“For example, one of my current Capstone students is writing about whether or not treatment for mentally ill patients who are incarcerated should be mandated by the government. She addressed the arguments of each side, the values that they adhere to and the feasibility of mandating treatment. Now imagine that she had worked with a forensic psychologist in the prison system or at the Austin State Hospital and was able to add those experiences to the research she did, the interviews she conducted and the civic engagement event that she hosted on campus to raise awareness about mental illness. To me, that is a complete treatment of the topic.”

Students will be required to complete this Capstone course with a newly proposed Research and Field Experience course, available next fall. According to the course description in the proposal, the Research and Field Experience (PSYC 4359) course will be an educationally directed course in experiential learning under the supervision of psychology faculty and professionals in the field. The course will offer Psychology majors opportunities to acquire skills and to test in a field setting theories and principles learned in the classroom. Internship students will volunteer at a psychology-related site in the community and address theoretical issues in an applied setting. Students who will be working directly with the faculty member on a research project will conduct an in-depth study in one of the major areas in psychology and the integration of that knowledge with other areas in psychology. The four sections offered in the course cover fields such as health psychology and biofeedback, developmental psychology and behavioral neuroscience.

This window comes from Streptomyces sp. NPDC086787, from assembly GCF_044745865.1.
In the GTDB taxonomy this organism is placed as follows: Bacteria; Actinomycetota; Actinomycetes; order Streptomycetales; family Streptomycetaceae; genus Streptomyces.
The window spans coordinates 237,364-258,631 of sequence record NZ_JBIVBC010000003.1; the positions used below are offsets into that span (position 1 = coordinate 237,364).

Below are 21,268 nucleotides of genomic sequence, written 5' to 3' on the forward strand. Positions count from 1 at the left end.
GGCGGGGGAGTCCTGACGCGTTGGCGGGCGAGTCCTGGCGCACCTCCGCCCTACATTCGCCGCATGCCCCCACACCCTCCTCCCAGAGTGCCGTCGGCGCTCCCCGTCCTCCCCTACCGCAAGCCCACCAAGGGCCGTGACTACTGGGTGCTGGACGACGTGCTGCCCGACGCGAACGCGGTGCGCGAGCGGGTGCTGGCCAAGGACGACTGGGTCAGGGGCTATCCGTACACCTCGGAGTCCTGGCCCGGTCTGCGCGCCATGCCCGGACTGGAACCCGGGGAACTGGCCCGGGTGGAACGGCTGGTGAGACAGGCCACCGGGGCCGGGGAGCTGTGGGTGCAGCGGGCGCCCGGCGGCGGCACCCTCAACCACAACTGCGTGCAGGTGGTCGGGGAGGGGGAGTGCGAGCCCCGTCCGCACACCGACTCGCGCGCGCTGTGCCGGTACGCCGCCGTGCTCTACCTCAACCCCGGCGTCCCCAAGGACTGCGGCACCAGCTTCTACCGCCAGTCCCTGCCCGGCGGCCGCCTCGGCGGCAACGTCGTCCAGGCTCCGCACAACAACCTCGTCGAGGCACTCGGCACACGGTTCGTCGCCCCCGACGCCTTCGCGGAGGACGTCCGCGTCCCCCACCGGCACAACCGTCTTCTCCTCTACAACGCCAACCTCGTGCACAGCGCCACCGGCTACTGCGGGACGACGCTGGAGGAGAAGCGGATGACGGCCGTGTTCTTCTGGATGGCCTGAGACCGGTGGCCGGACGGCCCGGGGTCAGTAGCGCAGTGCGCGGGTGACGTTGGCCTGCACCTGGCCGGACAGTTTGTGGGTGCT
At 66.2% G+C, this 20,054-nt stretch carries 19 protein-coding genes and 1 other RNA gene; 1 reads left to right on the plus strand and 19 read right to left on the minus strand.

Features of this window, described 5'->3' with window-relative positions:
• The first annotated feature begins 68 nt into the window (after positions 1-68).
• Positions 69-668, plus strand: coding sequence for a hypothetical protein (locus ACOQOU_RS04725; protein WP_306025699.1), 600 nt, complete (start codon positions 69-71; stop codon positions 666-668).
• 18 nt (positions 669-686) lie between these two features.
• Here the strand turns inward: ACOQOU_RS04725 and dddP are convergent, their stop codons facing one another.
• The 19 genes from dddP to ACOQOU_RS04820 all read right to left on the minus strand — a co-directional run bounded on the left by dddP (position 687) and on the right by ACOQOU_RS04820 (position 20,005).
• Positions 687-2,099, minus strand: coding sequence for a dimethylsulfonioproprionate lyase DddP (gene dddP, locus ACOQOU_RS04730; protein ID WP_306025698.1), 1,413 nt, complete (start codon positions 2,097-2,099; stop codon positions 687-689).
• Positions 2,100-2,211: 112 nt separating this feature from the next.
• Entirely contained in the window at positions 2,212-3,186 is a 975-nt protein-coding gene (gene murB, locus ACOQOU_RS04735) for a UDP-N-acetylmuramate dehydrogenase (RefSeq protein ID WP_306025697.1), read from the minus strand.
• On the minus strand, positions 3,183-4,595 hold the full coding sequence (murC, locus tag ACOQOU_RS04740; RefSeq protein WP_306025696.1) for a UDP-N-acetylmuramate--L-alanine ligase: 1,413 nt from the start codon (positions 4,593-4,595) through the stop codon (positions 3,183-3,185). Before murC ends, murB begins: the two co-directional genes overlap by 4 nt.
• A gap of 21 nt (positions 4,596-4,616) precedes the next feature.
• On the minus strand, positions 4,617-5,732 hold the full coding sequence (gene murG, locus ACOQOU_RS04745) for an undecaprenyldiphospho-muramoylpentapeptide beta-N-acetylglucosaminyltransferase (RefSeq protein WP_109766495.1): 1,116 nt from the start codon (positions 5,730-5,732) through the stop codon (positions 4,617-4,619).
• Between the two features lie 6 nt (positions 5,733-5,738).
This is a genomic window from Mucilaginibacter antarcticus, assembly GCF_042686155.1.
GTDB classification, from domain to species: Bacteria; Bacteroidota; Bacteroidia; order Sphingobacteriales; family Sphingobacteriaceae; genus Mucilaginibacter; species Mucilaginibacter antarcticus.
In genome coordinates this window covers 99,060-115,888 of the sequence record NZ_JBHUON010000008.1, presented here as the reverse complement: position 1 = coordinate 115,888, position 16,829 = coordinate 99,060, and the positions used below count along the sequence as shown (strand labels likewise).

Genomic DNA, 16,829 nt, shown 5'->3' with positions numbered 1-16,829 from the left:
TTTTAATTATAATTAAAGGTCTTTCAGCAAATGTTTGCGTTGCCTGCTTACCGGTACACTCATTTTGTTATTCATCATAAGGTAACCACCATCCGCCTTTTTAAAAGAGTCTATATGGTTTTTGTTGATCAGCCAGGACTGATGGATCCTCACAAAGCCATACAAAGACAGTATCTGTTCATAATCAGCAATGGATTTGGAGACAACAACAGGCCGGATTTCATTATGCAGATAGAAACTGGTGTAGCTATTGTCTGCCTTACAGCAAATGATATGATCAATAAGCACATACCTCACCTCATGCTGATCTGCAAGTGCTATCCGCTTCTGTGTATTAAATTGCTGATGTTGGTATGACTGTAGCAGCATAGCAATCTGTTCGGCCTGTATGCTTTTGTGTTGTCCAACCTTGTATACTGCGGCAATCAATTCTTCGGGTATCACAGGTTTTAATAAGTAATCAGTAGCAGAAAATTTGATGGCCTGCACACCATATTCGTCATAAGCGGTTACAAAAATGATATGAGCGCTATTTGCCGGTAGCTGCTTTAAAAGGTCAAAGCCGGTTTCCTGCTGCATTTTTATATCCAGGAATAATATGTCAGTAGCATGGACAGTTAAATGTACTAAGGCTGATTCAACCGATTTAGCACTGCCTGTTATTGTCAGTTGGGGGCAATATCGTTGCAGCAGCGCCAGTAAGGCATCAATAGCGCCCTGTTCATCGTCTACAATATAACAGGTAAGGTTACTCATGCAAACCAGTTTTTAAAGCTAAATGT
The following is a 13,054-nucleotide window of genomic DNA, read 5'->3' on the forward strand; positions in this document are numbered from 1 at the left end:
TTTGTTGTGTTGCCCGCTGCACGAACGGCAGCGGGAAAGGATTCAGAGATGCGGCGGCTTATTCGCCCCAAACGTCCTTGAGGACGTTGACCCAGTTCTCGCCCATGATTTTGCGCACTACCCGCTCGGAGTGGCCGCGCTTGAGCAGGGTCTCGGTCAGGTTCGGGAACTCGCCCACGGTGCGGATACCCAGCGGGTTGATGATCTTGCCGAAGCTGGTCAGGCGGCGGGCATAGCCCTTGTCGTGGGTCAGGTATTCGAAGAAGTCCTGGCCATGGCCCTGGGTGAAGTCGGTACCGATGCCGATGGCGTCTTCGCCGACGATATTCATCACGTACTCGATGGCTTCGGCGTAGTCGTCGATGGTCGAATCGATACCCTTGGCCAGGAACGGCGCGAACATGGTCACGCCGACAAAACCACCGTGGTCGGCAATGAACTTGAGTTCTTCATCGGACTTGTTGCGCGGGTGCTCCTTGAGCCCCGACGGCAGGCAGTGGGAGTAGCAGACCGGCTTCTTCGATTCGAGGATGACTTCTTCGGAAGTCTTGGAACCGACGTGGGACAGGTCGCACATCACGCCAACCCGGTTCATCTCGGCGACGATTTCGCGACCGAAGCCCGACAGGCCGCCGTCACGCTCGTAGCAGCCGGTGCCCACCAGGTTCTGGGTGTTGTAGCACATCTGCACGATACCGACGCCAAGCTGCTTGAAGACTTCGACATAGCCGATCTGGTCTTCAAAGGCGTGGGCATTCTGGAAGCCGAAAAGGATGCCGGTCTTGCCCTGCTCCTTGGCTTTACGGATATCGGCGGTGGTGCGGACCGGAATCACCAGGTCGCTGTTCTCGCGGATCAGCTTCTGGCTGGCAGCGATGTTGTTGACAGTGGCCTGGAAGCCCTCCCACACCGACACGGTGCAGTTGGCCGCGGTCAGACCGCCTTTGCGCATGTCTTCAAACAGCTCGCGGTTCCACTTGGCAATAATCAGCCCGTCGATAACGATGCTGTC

Another course added to the Psychology curriculum is Behavioral Neuroscience (PSYC 4442). This course will provide an introduction to the neurosciences, where students will examine the function and anatomy of the central nervous system and how it mediates perceptions, emotions, thoughts, memories and other behaviors. Behavioral Neuroscience will include a one-hour anatomical and behavioral laboratory experience.

As excitement continues over the new changes to the major, Dr. Frohardt looks to the future, “We have a great department with competent and hard-working students and professors. I think these changes will make a great department even better.”

Here’s how this change will affect current psychology majors:

If you have not yet taken Independent Research or Internship*, you will

  • Take Research and Field Experience, and
  • Take any other psychology course, or you may repeat Research and Field Experience

If you have already taken either Independent Research or Internship*, you will

  • Take Research and Field Experience, which will replace the course you have not yet taken